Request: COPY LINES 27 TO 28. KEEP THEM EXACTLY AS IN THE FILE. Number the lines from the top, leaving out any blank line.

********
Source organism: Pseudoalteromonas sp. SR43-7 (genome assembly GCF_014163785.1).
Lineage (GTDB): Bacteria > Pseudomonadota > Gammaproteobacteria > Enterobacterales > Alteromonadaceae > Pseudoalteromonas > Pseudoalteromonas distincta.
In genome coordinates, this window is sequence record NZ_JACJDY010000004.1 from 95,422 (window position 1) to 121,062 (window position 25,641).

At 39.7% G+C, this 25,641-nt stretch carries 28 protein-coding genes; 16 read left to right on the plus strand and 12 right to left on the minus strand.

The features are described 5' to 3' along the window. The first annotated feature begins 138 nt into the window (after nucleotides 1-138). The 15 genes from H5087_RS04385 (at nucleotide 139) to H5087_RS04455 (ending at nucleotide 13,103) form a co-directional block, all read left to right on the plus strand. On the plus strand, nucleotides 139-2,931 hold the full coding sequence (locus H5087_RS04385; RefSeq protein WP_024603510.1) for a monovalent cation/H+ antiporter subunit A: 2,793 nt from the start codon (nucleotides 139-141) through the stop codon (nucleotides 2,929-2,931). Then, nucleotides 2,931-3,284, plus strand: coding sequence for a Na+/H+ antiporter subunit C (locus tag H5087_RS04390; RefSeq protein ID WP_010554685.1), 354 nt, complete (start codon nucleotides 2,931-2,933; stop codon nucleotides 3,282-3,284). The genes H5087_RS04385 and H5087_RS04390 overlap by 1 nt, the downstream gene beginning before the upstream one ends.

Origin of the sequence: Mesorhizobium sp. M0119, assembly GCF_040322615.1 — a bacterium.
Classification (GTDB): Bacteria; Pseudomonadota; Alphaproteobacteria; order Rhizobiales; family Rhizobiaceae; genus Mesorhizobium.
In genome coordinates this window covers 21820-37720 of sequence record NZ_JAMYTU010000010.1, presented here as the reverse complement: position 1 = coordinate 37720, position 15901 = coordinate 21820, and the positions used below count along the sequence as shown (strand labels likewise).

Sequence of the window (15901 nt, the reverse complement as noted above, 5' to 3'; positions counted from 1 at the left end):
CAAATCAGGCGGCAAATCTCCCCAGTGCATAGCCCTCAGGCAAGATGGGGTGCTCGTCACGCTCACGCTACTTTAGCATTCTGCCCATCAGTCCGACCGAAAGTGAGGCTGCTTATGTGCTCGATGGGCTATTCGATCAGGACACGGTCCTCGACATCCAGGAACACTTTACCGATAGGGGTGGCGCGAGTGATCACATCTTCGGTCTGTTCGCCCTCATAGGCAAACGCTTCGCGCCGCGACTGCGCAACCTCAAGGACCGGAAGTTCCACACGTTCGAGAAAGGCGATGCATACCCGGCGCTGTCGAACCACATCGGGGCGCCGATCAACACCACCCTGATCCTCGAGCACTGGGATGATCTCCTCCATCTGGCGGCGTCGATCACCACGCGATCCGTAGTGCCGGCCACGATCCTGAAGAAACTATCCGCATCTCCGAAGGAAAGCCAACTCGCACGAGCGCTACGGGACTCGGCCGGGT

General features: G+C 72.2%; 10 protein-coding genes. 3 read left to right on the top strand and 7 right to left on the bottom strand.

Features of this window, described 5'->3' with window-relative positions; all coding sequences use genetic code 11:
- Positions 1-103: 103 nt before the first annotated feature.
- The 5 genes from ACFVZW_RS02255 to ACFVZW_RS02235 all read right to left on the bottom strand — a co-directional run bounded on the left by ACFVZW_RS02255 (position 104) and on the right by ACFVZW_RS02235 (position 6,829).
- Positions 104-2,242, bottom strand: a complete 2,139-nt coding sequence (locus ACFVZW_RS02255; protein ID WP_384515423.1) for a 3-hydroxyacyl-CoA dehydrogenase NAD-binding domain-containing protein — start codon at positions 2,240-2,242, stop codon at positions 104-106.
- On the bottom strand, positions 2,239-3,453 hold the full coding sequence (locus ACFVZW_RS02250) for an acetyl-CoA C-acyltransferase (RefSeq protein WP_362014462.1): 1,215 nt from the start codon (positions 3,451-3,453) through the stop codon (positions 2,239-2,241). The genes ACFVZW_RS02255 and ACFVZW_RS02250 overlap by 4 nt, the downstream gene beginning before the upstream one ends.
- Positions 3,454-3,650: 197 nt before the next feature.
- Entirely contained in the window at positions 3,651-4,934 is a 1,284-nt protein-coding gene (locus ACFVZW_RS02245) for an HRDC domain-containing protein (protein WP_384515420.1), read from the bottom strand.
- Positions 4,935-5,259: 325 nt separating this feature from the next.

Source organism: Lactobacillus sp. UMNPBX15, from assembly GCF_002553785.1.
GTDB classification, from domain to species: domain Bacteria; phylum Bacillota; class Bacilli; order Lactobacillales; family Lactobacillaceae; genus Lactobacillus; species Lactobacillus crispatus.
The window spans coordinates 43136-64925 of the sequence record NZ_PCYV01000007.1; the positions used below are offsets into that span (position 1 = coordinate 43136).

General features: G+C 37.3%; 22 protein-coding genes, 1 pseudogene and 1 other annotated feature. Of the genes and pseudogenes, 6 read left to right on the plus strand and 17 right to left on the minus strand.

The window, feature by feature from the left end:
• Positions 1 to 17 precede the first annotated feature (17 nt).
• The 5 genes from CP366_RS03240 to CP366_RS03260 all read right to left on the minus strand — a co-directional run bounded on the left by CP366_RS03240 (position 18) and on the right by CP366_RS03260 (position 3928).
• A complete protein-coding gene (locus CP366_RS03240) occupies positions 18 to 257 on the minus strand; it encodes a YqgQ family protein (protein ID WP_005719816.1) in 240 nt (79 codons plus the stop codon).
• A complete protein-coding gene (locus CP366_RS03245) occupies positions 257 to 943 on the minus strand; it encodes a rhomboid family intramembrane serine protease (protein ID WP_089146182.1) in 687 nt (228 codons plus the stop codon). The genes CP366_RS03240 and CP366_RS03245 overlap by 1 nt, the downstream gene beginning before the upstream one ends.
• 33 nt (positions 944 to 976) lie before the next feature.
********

• A complete protein-coding gene (locus CP366_RS03240) occupies positions 18 to 257 on the minus strand; it encodes a YqgQ family protein (protein ID WP_005719816.1) in 240 nt (79 codons plus the stop codon).
• A complete protein-coding gene (locus CP366_RS03245) occupies positions 257 to 943 on the minus strand; it encodes a rhomboid family intramembrane serine protease (protein ID WP_089146182.1) in 687 nt (228 codons plus the stop codon). The genes CP366_RS03240 and CP366_RS03245 overlap by 1 nt, the downstream gene beginning before the upstream one ends.